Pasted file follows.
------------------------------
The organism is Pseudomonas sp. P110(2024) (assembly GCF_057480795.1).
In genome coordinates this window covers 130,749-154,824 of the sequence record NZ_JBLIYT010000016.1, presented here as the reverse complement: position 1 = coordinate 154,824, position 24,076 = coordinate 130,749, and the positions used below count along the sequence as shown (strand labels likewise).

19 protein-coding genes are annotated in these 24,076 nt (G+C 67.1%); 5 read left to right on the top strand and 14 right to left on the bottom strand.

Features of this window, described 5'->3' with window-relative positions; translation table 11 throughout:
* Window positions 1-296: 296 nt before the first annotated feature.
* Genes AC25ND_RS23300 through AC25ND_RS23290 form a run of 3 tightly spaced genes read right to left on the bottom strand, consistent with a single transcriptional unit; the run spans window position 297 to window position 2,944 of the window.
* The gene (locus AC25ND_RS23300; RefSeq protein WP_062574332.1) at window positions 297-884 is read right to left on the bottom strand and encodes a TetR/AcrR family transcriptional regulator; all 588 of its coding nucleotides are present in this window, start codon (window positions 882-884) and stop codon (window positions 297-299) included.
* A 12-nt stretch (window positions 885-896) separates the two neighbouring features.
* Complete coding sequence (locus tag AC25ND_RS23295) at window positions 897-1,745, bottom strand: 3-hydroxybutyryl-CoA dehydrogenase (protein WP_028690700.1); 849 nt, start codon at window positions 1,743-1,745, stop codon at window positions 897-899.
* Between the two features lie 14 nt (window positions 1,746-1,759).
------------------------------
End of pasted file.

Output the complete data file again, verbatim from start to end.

The organism is Pseudomonas sp. P110(2024) (assembly GCF_057480795.1).
In genome coordinates this window covers 130,749-154,824 of the sequence record NZ_JBLIYT010000016.1, presented here as the reverse complement: position 1 = coordinate 154,824, position 24,076 = coordinate 130,749, and the positions used below count along the sequence as shown (strand labels likewise).

19 protein-coding genes are annotated in these 24,076 nt (G+C 67.1%); 5 read left to right on the top strand and 14 right to left on the bottom strand.

Features of this window, described 5'->3' with window-relative positions; translation table 11 throughout:
* Window positions 1-296: 296 nt before the first annotated feature.
* Genes AC25ND_RS23300 through AC25ND_RS23290 form a run of 3 tightly spaced genes read right to left on the bottom strand, consistent with a single transcriptional unit; the run spans window position 297 to window position 2,944 of the window.
* The gene (locus AC25ND_RS23300; RefSeq protein WP_062574332.1) at window positions 297-884 is read right to left on the bottom strand and encodes a TetR/AcrR family transcriptional regulator; all 588 of its coding nucleotides are present in this window, start codon (window positions 882-884) and stop codon (window positions 297-299) included.
* A 12-nt stretch (window positions 885-896) separates the two neighbouring features.
* Complete coding sequence (locus tag AC25ND_RS23295) at window positions 897-1,745, bottom strand: 3-hydroxybutyryl-CoA dehydrogenase (protein WP_028690700.1); 849 nt, start codon at window positions 1,743-1,745, stop codon at window positions 897-899.
* Between the two features lie 14 nt (window positions 1,746-1,759).